Where ships go to die

At the end of their working lives, the large ships can be broken up. This can be done by beaching large ships and using welding torches to cut the steel. This steel can then be recycled by adding into BOS vessel in steelmaking (to recover heat) or melted using any kind of furnace.

This video shows a ship being beached at Gadani Pakistan:

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Ship bending due to wave motion

Modern container ships are made from welded steel plates and can have length of up to almost 400 m. They carry huge numbers of inter-modal containers (which can also be carried by truck or train).

The first container ships were converted world war 2 T2 tankers typically 152.9 m in total length and 20.7 m in width (beam). The largest container vessel today is MSC Oscar, 395.4 m in length and 59 m wide and capable of carrying 19224 containers (TEU — twenty foot equivalent unit).

As these ships travel the globe they are bashed by waves, in this video we can see the displacements this causes inside the vessel.

Video shows the container ship MSC Busan in heavy seas. In the video at around 11 s a wave of height approx. 7-8 meters hits the vessel.

More links

https://bainite.wordpress.com/2013/06/23/mol-comfort-shipwreck/

http://www.bbc.co.uk/news/uk-england-suffolk-30700269

Biggest Ship ever

The largest ship to date is was the Seawise Giant built by Sumitomo Heavy Industries at Oppama shipyard. A ship so big that it takes Top Gear presenter Jeremy Clarkson to describe it.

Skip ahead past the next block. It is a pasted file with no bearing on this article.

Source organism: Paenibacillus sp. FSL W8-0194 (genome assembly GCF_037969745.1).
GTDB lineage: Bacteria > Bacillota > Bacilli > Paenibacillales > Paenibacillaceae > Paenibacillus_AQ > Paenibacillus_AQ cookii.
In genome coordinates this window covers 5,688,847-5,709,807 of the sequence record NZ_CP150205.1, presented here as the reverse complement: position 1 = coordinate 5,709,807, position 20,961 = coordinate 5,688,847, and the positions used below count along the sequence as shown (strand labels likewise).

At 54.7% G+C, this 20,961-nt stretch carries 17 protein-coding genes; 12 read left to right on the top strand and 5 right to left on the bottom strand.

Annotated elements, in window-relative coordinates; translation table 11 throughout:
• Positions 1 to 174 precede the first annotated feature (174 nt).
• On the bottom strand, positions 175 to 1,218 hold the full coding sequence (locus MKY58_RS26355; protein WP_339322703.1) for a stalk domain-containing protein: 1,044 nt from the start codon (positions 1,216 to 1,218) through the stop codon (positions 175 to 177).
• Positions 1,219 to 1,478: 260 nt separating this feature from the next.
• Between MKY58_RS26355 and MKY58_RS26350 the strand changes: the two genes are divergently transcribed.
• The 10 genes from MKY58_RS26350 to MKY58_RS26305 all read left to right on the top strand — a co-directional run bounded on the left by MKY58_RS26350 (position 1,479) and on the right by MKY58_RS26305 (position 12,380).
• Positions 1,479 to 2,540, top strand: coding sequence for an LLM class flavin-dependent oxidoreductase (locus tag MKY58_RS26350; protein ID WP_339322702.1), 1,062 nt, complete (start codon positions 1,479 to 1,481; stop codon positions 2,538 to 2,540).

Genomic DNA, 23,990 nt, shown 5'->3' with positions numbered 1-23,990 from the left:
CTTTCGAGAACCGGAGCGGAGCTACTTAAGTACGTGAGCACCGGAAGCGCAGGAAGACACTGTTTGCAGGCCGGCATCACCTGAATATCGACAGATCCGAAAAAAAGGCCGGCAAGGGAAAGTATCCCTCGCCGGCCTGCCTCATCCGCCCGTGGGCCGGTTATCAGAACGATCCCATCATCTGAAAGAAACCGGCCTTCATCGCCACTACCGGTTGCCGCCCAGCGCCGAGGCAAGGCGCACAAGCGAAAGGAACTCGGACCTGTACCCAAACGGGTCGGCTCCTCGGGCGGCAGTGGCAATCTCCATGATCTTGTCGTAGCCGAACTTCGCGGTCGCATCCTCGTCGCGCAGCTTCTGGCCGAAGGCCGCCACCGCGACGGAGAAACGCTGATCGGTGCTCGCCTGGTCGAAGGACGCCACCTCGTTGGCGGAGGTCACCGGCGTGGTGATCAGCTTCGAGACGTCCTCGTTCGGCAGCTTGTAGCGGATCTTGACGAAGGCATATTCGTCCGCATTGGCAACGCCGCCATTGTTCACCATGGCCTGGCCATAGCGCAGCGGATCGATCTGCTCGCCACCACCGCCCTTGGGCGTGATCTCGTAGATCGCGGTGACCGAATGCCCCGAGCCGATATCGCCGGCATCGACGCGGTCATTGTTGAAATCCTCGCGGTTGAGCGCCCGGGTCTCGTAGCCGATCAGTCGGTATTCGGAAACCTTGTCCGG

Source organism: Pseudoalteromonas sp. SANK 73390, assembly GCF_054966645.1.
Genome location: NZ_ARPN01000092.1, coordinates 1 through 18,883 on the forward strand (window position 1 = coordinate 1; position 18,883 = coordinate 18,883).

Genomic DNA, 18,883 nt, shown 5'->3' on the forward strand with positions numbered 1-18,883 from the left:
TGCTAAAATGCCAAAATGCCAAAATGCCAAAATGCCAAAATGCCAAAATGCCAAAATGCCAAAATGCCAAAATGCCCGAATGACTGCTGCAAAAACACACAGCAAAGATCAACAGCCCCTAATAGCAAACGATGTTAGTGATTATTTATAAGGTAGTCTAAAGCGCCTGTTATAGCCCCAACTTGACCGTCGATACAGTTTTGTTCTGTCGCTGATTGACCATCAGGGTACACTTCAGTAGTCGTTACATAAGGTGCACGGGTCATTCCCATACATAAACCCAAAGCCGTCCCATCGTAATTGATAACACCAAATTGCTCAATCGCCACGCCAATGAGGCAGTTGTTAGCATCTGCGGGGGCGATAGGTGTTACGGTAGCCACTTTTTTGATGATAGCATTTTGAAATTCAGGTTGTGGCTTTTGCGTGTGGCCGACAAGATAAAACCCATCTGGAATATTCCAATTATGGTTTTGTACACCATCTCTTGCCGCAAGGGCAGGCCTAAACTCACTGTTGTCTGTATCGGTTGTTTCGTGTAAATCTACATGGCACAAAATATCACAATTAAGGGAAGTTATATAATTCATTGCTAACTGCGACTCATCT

http://en.wikipedia.org/wiki/Seawise_Giant

Seawise Giant had several names since it’s building from 1974-1979 and it’s scrapping in 2009, including Knock Nevis. Here is a comparison between some of the other largest ships in the world.

The largest ships so far.

The largest ships so far.

Seawise Giant was the longest ship ever constructed, longer than the height of many of the world’s tallest buildings, larger than the Petronas Twin Towers at 451.9 m (1,483 ft). In December 2013 Prelude FLNG became the longest ship ever constucted which measures 488 m (1,601 ft), built by Samsung Heavy Industries at Geoje Shipyard. Also four Batillus-class supertankers operated from 1976-2003 built at the Chantiers de l’Atlantique shipyards in France which had a larger gross tonnage.

The Pentagon, 431 m   RMS Queen Mary 2, 345 m, USS Enterprise (CVN-65), 342 m, Hindenburg, 245 m, Yamato, 263 m, Empire State Building, 443 m, Knock Nevis, ex-Seawise Giant, 458 m

The Pentagon, 431 m
RMS Queen Mary 2, 345 m, USS Enterprise (CVN-65), 342 m, Hindenburg, 245 m, Yamato, 263 m, Empire State Building, 443 m, Knock Nevis, ex-Seawise Giant, 458 m